Tories will press ahead, with or without the UUP
The UUP has missed an opportunity to create a strong pro-Union party, but it's their loss says The Lord Feldman of Elstree, co-chairman of the Conservative Party
In recent weeks, there has been some discussion in the pages of this newspaper and elsewhere of my recent offer on behalf of the Conservative Party to the Ulster Unionists.
Now that Tom Elliott and his party have declined to proceed with our proposals, I want to make clear the full nature of the offer from the Conservative Party to the UUP.
More importantly, as we begin a new year in which we face serious economic challenges, I want to set out the vision we have for the future of Conservative and pro-Union politics in Northern Ireland.
So let me be clear about the offer to the UUP.
The aim was straightforward - to provide the people of Northern Ireland with the opportunity to vote for a modern, centre-right, pro-Union party which will make their votes meaningful within the context of national UK politics.
We wanted to reach out to everybody in Northern Ireland, regardless of their background. The vehicle we proposed was an entirely new political party, unencumbered by the conflict and divisions of Northern Ireland's past.
This was a bold offer - but it was also warm, generous, and sincerely made.
This was no takeover bid, but potentially a full merger of two political parties, each with their own history and traditions while sharing a common culture of centre-right ideas and beliefs.
Under our proposed terms, Ulster Unionists, as part of the new party, would have had a voice at the centre of the Conservative Party, a seat on the Party Board, the chance to vote for the leader of the Conservative Party, and full access to the campaigning resources of the party.
Despite interest from a number of politicians and voters, the UUP has rejected this opportunity. We think that this is a mistake.
Nevertheless, the Prime Minister has asked me to continue to move forward in our mission to deliver mainstream, national politics to the people of Northern Ireland, beginning in the New Year.
Our ambition in all of this remains the same. We are stalwart and proud supporters of the Union. As Conservatives, it's in our DNA.
But there is an urgent need to take pro-Union politics to the next stage. For centuries, Northern Irish people have helped make the United Kingdom a success on the world stage. But today, as we face enormous global challenges in our economy and new powers emerging in international politics, too often, Northern Ireland largely exists outside the mainstream of UK politics.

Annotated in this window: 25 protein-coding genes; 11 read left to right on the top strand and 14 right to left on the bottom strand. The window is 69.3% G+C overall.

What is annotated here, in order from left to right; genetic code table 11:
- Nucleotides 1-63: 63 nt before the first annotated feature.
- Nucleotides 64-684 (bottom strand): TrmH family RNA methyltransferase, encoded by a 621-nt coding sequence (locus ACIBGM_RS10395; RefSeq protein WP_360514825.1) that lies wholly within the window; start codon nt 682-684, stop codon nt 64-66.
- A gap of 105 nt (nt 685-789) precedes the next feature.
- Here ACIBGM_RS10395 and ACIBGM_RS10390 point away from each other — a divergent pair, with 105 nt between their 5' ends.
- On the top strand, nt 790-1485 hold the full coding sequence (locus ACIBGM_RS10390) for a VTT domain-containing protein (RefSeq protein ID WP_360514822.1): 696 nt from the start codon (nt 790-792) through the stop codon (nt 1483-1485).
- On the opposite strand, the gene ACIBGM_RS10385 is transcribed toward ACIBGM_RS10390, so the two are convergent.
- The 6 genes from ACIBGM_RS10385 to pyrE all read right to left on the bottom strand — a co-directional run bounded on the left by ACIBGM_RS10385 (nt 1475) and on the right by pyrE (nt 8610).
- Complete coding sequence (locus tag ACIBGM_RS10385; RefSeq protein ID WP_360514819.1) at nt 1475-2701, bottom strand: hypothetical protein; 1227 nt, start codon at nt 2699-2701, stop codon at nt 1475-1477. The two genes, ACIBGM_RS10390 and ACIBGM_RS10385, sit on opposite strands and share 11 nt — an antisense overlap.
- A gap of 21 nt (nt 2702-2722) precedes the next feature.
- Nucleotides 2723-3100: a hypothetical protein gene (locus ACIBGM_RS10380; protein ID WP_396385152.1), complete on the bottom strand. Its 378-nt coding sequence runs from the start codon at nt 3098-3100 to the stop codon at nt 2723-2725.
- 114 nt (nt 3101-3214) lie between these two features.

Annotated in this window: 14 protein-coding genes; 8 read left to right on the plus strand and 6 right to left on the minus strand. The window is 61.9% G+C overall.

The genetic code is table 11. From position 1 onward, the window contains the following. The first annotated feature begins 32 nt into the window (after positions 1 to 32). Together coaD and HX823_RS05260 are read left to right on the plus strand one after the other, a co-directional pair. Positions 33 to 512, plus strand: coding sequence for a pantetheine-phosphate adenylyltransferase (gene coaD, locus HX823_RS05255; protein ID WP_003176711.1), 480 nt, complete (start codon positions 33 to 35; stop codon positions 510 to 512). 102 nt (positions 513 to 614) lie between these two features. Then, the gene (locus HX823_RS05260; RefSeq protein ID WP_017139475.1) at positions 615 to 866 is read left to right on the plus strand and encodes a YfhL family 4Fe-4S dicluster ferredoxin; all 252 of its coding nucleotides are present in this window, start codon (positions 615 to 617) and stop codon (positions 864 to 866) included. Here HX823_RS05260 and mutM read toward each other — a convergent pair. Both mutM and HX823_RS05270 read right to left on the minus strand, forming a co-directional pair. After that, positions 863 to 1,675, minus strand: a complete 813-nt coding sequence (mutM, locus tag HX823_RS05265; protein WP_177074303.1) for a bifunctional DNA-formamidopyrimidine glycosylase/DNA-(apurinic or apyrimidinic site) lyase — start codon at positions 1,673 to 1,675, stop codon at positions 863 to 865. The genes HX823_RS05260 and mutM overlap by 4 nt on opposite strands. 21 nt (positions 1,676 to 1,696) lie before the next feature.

Why is it we have great men and women from Northern Ireland at the top in the media, sport, the arts and the military yet nobody from Northern Ireland sits in the UK Government?
Our new approach will, we hope, put Northern Ireland back at the centre of national politics. It will mean a straight line flows from the local council chamber through to the Cabinet Table.
We believe that many people in Northern Ireland are hungry for this change. It is long overdue. We believe that the Conservative Party led by David Cameron is the only party able to deliver that change.
Of course, there is much hard work to do on the ground before we reach this destination. We have to convince the electorate of Northern Ireland that we are the party capable of understanding its concerns and making a difference.
The Conservative Party will work tirelessly within the community, between now and the next elections, leading campaigns on local issues, showing how this fits in to national politics, highlighting where the Executive is failing to deliver and putting across positive Conservative alternatives.
In practical terms what will this mean?
First, we will continue with our plans to create a new political party in Northern Ireland. Specifically, we will reconstitute the current Northern Ireland Conservatives as a new local party.
We will ensure that this local party will have the same kind of relationship to the national Conservative Party as the Welsh and Scottish Conservative Parties. It will enjoy the advantages of autonomous decision-making while being in a position to shape the direction of the national Conservative Party.
Second, as Party co-chairman, I will personally ensure that the local party gets the full resources it needs to be an effective and serious campaigning force.
In the last 12 months we have retained a full-time professional in Bangor and we will look to expand this team in the future.
We will also ensure that the new party will have access to all services provided by Conservative Campaign Headquarters in London.
That will include guidance on campaigning and membership recruitment, design and print services and full support from our national press and research teams.
So we are clear in our goal and will be determined in our pursuit of it. Our message to everyone in Northern Ireland is: join us and help make it a reality.
As the Prime Minister and the Secretary of State have said, it's time to move beyond the politics of the peace process to a more normal state of affairs in which everyone can play a part in national politics.